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Swords Castle
 

County

Dublin

Coordinates

N 53° 27' 33.9"   W 006° 13' 12.0"

Nearest town

Swords

Grid Ref.

O 18281 46939

Map No.

50

Elevation a.s.l. (m)

14

Date of visit

Tuesday 27 May 2014

GPS Accuracy (m)

3
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Approaching the castle along the path in the public park from the southeast.


Swords Castle was built as a residence for the John Comyn, the first Anglo-Norman archbishop of Dublin, around 1200.
The building wasn't strong enough to withstand any military attack and this feature signed its destiny in the years to come. The plan of the bawn wall is pentagonal, with a perimeter of 305 metres, a measure larger than normal for an Irish castle. The enclosed area is about 6,000 square metres and included a chapel, an oratory and a great hall. To the north of the enclosure there's a massive square tower, probably the Constable's residence in the 14th century.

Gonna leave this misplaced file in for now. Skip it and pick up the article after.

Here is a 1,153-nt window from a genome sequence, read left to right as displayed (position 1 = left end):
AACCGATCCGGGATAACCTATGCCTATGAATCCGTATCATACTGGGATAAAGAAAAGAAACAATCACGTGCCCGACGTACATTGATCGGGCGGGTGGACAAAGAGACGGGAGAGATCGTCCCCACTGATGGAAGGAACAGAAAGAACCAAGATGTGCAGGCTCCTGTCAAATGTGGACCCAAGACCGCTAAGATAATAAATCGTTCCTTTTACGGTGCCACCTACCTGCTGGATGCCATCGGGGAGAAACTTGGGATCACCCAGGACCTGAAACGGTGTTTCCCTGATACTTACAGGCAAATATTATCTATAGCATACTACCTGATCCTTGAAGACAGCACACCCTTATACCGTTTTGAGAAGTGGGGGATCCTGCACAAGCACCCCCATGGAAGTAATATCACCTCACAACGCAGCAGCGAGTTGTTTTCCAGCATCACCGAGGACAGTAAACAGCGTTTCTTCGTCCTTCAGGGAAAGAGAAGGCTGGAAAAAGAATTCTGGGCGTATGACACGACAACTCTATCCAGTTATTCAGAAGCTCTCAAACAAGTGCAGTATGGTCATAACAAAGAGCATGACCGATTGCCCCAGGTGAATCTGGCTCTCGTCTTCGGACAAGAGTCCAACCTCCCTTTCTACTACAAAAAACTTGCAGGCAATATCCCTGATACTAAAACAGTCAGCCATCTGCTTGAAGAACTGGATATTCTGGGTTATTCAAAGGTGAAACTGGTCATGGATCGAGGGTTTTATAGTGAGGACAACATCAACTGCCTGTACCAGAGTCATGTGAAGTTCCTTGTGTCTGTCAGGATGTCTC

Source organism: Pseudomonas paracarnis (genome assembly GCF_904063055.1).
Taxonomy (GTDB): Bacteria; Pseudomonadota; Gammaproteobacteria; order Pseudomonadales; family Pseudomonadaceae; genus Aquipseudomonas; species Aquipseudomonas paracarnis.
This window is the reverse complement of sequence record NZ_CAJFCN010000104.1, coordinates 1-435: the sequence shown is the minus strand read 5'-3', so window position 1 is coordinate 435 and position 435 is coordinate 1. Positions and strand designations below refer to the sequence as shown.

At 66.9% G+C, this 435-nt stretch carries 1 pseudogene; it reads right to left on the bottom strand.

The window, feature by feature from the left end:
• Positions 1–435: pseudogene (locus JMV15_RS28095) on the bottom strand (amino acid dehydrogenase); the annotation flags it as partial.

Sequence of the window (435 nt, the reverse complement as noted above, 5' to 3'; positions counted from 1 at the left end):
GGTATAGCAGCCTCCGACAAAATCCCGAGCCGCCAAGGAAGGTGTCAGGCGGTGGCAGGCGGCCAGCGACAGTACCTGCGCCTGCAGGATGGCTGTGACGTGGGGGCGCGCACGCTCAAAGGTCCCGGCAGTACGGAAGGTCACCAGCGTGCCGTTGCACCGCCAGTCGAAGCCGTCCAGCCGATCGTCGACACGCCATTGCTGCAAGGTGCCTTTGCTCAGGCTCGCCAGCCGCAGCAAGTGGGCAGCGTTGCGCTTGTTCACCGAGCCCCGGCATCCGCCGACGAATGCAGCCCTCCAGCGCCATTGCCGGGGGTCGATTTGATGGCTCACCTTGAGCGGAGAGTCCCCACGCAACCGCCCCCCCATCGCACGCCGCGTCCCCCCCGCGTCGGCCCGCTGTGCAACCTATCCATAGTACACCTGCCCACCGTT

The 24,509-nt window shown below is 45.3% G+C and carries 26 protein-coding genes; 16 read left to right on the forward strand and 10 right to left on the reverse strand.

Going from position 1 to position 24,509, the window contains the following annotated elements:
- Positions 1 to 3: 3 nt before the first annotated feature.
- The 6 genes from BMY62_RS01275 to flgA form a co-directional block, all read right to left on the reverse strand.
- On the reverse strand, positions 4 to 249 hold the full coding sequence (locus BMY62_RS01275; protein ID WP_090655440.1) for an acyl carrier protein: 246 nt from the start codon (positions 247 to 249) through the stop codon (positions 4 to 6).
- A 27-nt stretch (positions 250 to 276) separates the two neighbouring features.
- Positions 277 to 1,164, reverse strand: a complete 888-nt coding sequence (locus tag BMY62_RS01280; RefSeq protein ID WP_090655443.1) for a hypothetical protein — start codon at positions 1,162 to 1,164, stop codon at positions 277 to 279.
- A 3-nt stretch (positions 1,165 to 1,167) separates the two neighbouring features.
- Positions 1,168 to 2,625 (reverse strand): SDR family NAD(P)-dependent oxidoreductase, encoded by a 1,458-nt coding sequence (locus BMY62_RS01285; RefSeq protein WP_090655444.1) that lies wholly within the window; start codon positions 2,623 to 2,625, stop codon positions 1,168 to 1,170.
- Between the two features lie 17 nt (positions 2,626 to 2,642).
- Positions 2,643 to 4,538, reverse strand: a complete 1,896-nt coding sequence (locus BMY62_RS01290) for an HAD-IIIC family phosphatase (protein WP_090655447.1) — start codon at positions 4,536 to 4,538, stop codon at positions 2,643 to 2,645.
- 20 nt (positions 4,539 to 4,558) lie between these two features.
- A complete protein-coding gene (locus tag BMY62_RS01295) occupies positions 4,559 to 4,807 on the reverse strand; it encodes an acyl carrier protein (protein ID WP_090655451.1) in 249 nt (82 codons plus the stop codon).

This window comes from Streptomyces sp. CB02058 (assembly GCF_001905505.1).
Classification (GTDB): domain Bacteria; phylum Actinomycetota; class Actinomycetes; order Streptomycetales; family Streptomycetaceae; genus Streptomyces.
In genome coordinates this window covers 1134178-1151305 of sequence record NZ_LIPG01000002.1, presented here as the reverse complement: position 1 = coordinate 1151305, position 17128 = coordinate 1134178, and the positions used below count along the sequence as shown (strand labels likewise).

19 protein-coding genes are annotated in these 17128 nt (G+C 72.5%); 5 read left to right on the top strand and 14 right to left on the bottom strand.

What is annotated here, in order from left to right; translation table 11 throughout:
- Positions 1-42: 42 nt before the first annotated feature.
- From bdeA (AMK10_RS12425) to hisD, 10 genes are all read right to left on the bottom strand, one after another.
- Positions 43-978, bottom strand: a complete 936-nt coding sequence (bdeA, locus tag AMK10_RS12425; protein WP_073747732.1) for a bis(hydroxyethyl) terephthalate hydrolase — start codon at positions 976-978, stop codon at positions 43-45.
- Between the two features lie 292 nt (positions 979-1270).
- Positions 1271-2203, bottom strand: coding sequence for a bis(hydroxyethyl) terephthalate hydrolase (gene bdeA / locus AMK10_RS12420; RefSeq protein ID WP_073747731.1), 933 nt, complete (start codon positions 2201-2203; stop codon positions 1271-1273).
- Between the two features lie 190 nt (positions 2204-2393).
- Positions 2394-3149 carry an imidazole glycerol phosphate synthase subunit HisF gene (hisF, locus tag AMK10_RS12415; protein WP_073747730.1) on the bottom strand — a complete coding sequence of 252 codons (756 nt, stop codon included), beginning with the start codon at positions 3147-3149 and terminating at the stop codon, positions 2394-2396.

After John Comyn, his successor archbishops lived in the castle until 1320's, when archbishop Alexander de Bicknor, built a new palace in Tallaght. At this point the castle was abandoned and in 1326 it is recorded as in ruinous conditions. Those were the years when Edward Bruce led a military campaign in Ireland, but there's no evidence that the castle suffered damages during Bruce's attacks.
In the following decades the castle was first used as the residence to retired archbishops, later it was assigned to the constable and towards the end of the 16th century it was given in use to a colony of Dutch weavers who would have taught the natives the art of textile industry.
In the early 19th century the enclosed grounds of the castle had been converted into a garden and 40 years later into an orchard.
In 1985 the Dublin County Council purchased the ruins to restore the castle and turn it into a touristic attraction.


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